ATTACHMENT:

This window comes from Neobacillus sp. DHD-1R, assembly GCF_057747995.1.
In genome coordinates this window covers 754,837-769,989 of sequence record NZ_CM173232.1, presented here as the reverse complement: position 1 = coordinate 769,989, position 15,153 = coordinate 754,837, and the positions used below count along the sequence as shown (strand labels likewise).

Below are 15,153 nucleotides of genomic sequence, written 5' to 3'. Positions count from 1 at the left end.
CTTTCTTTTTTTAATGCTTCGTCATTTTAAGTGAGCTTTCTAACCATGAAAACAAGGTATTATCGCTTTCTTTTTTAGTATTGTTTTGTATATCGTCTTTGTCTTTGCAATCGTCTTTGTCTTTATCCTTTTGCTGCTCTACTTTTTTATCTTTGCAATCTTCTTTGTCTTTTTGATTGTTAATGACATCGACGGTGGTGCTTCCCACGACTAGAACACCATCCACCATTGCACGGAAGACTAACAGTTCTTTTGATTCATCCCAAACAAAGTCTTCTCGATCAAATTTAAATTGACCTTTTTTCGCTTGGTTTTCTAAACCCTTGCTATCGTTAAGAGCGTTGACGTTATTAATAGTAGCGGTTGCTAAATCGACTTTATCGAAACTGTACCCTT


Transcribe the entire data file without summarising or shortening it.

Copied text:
This window comes from Neobacillus sp. DHD-1R, assembly GCF_057747995.1.
In genome coordinates this window covers 754,837-769,989 of sequence record NZ_CM173232.1, presented here as the reverse complement: position 1 = coordinate 769,989, position 15,153 = coordinate 754,837, and the positions used below count along the sequence as shown (strand labels likewise).

Below are 15,153 nucleotides of genomic sequence, written 5' to 3'. Positions count from 1 at the left end.
CTTTCTTTTTTTAATGCTTCGTCATTTTAAGTGAGCTTTCTAACCATGAAAACAAGGTATTATCGCTTTCTTTTTTAGTATTGTTTTGTATATCGTCTTTGTCTTTGCAATCGTCTTTGTCTTTATCCTTTTGCTGCTCTACTTTTTTATCTTTGCAATCTTCTTTGTCTTTTTGATTGTTAATGACATCGACGGTGGTGCTTCCCACGACTAGAACACCATCCACCATTGCACGGAAGACTAACAGTTCTTTTGATTCATCCCAAACAAAGTCTTCTCGATCAAATTTAAATTGACCTTTTTTCGCTTGGTTTTCTAAACCCTTGCTATCGTTAAGAGCGTTGACGTTATTAATAGTAGCGGTTGCTAAATCGACTTTATCGAAACTGTACCCTT